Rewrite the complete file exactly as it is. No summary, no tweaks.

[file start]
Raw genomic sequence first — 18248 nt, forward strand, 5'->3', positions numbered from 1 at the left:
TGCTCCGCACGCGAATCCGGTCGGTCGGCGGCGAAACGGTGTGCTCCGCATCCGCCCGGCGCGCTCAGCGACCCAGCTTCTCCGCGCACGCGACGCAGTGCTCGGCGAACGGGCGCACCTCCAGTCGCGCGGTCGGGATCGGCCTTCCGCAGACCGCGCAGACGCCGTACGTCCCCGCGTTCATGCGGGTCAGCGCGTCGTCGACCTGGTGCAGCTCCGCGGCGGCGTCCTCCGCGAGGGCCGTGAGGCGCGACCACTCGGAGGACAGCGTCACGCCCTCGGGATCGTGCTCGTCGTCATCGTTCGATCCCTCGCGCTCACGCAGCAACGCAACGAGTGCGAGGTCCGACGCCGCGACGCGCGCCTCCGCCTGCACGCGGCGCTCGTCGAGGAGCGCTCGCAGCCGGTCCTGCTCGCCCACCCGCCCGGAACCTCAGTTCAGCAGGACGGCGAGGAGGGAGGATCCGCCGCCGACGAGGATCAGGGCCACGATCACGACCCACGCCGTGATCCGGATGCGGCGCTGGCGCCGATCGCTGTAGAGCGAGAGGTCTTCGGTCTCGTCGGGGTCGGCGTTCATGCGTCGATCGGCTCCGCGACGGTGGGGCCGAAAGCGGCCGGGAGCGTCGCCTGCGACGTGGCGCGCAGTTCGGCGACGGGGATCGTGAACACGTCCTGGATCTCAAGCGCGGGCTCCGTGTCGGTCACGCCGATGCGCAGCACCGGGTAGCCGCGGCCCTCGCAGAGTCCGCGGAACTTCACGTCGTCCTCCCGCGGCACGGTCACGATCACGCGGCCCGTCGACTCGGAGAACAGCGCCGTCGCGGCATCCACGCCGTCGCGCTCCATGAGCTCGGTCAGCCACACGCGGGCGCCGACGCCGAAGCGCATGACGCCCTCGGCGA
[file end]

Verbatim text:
Raw genomic sequence first — 18248 nt, forward strand, 5'->3', positions numbered from 1 at the left:
TGCTCCGCACGCGAATCCGGTCGGTCGGCGGCGAAACGGTGTGCTCCGCATCCGCCCGGCGCGCTCAGCGACCCAGCTTCTCCGCGCACGCGACGCAGTGCTCGGCGAACGGGCGCACCTCCAGTCGCGCGGTCGGGATCGGCCTTCCGCAGACCGCGCAGACGCCGTACGTCCCCGCGTTCATGCGGGTCAGCGCGTCGTCGACCTGGTGCAGCTCCGCGGCGGCGTCCTCCGCGAGGGCCGTGAGGCGCGACCACTCGGAGGACAGCGTCACGCCCTCGGGATCGTGCTCGTCGTCATCGTTCGATCCCTCGCGCTCACGCAGCAACGCAACGAGTGCGAGGTCCGACGCCGCGACGCGCGCCTCCGCCTGCACGCGGCGCTCGTCGAGGAGCGCTCGCAGCCGGTCCTGCTCGCCCACCCGCCCGGAACCTCAGTTCAGCAGGACGGCGAGGAGGGAGGATCCGCCGCCGACGAGGATCAGGGCCACGATCACGACCCACGCCGTGATCCGGATGCGGCGCTGGCGCCGATCGCTGTAGAGCGAGAGGTCTTCGGTCTCGTCGGGGTCGGCGTTCATGCGTCGATCGGCTCCGCGACGGTGGGGCCGAAAGCGGCCGGGAGCGTCGCCTGCGACGTGGCGCGCAGTTCGGCGACGGGGATCGTGAACACGTCCTGGATCTCAAGCGCGGGCTCCGTGTCGGTCACGCCGATGCGCAGCACCGGGTAGCCGCGGCCCTCGCAGAGTCCGCGGAACTTCACGTCGTCCTCCCGCGGCACGGTCACGATCACGCGGCCCGTCGACTCGGAGAACAGCGCCGTCGCGGCATCCACGCCGTCGCGCTCCATGAGCTCGGTCAGCCACACGCGGGCGCCGACGCCGAAGCGCATGACGCCCTCGGCGA